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Wheeler Geologic Adventure

1. Introduction

On a sunny day in June, Chris Canaly (Ecosystem Council Director) and Izzy Lisle (Communications Manager) set off into the La Garita Wilderness, outside of Creede, CO, on a three day backpacking trip. The two intrepid travelers packed their bags with tent poles, rain coats, camping stoves, water purification, journals, knives, sleeping bags, and a deck of cards, determined to make it to their destination. Their goal: to find and explore the mystical Wheeler Geological Area. Along the way, they chatted about the interesting land use of Creede, encountered wildlife of all shapes and sizes, and learned about the unique geological formations of the Wheeler Geological Area.

Chris and Izzy spot elk as they drive to Hansen's Mill Trailhead

Trailhead Sign

2. Bureau of Land Management

To access the trailhead, Chris and Izzy drove past sweeping views of the public lands that surround Creede. Creede, located deep within the Rocky Mountains of Southern Colorado, features 95% public lands (Mineral County Colorado, 2022). The Bureau of Land Management (BLM) designates public lands to “sustain the health, diversity, and productivity of public lands for the use and enjoyment of present and future generations” (Bureau of Land Management, 2022). These lands are available for visitors to camp, hike, horseback ride, swim, fish, mountain bike, or climb for free - a unique opportunity to recreate, explore, and enjoy some incredible parts of Colorado. The San Luis Valley manages nearly 500,000 acres of public land in Colorado’s Rio Grande Basin, and Creede holds about 900 square miles of mountains, forests, valleys and canyons for public access (Discover Creede, 2021). The stunning open spaces and large areas of land are not only places for human recreation, but also important habitat for the abundant variety of wildlife and plant life that exist within its borders.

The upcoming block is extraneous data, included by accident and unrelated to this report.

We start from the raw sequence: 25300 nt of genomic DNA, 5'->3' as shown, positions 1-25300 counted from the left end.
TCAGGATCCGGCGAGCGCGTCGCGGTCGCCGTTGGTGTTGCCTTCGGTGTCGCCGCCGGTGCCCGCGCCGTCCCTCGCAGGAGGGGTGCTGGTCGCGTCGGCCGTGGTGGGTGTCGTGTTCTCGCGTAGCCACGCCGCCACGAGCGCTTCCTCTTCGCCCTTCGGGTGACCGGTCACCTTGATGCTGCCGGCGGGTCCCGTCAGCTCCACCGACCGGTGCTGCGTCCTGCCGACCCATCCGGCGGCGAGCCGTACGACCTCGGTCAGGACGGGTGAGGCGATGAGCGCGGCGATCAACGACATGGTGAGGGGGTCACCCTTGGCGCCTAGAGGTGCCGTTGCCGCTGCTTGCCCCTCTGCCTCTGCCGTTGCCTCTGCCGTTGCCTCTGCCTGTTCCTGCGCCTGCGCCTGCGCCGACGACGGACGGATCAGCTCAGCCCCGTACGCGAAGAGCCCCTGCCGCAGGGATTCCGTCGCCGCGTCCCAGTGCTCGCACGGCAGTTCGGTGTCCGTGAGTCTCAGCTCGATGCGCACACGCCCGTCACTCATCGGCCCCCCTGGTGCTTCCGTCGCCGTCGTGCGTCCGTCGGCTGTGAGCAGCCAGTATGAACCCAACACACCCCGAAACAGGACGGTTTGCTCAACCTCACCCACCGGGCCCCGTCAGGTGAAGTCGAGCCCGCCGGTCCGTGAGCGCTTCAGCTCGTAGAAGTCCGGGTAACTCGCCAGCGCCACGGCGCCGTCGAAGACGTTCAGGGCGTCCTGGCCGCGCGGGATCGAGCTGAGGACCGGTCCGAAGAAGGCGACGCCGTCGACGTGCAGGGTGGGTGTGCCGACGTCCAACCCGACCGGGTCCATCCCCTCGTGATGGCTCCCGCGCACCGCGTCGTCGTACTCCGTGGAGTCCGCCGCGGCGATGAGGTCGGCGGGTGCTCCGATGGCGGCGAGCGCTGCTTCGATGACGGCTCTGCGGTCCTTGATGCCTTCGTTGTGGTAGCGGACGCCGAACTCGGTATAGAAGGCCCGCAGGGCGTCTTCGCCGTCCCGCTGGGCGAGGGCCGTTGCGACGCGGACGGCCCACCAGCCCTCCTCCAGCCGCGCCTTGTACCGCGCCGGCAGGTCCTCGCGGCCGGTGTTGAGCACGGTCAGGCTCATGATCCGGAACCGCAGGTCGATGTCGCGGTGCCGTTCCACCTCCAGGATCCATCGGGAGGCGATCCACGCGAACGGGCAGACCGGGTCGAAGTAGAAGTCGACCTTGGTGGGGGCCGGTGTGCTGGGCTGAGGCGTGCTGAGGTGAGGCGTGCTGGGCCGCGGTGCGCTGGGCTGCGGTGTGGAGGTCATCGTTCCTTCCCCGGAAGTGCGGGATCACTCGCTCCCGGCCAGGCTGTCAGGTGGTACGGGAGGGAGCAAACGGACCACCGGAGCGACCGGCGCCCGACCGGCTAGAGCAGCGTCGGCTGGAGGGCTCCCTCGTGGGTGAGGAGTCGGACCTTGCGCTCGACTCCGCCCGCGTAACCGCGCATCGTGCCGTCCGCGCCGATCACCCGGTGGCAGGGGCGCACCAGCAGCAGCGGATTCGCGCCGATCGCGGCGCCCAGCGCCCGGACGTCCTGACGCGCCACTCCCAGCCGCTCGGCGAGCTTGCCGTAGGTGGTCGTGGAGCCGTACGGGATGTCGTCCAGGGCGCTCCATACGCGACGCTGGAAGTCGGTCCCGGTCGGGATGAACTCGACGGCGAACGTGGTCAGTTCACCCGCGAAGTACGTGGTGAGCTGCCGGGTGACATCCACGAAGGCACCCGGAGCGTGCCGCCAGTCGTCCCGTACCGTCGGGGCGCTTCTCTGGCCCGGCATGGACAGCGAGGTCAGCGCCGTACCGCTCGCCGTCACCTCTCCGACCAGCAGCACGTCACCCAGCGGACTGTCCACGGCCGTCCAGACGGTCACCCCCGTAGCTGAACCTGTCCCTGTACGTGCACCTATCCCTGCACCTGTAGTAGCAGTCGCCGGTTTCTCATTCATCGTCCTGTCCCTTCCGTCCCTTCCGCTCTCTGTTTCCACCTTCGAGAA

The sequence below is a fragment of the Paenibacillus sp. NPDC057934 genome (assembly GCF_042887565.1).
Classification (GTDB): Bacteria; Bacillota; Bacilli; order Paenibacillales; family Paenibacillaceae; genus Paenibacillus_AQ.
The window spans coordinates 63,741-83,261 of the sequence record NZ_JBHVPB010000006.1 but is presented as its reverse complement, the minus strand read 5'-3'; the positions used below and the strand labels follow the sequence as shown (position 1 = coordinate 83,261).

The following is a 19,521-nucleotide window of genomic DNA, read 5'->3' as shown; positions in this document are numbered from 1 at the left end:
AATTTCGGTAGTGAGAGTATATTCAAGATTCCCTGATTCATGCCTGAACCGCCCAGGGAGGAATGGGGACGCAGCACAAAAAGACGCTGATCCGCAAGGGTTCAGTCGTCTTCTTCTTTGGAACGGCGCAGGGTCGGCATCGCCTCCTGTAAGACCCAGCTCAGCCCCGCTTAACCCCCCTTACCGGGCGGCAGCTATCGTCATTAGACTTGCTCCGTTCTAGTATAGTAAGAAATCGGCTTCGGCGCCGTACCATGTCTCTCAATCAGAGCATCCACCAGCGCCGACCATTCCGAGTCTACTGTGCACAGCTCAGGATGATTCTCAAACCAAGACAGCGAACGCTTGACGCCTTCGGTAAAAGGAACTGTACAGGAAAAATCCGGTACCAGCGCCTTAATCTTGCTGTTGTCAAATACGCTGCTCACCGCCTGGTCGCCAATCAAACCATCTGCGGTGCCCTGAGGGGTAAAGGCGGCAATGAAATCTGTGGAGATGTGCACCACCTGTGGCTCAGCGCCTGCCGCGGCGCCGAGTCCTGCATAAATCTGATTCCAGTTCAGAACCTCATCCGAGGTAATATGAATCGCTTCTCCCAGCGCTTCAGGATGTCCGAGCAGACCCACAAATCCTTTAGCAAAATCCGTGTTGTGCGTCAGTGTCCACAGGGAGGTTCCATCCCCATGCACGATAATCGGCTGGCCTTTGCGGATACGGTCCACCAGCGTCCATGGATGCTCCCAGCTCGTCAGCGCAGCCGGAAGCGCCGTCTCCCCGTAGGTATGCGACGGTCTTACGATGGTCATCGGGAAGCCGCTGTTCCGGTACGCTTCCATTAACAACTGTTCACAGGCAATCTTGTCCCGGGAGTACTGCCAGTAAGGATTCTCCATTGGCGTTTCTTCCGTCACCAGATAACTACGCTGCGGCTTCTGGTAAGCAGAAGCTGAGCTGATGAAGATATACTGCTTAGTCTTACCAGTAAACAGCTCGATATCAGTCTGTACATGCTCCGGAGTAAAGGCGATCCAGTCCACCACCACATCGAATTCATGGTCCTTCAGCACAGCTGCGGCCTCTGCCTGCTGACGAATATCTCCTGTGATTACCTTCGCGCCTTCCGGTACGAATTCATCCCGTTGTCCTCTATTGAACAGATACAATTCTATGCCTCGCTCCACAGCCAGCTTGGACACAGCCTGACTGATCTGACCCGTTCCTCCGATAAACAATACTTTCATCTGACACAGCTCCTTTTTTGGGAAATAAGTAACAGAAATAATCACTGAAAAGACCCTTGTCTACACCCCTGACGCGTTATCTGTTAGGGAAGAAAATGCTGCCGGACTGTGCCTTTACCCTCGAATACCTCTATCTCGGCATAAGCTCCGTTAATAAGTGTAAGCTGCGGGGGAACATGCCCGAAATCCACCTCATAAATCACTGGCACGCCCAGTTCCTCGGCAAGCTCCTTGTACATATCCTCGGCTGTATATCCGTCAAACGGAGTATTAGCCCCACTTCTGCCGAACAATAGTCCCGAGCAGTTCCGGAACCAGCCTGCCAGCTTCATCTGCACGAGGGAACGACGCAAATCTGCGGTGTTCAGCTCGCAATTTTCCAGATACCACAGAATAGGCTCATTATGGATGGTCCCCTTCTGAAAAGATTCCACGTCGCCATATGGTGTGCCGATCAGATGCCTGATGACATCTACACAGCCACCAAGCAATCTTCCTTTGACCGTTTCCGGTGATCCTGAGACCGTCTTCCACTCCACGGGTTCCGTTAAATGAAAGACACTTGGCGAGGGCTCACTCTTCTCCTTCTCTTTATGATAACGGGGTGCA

La Garita Wilderness

Wild Strawberry

This interactive map lets you play with different BLM land uses:

3. Wildlife and Butterflies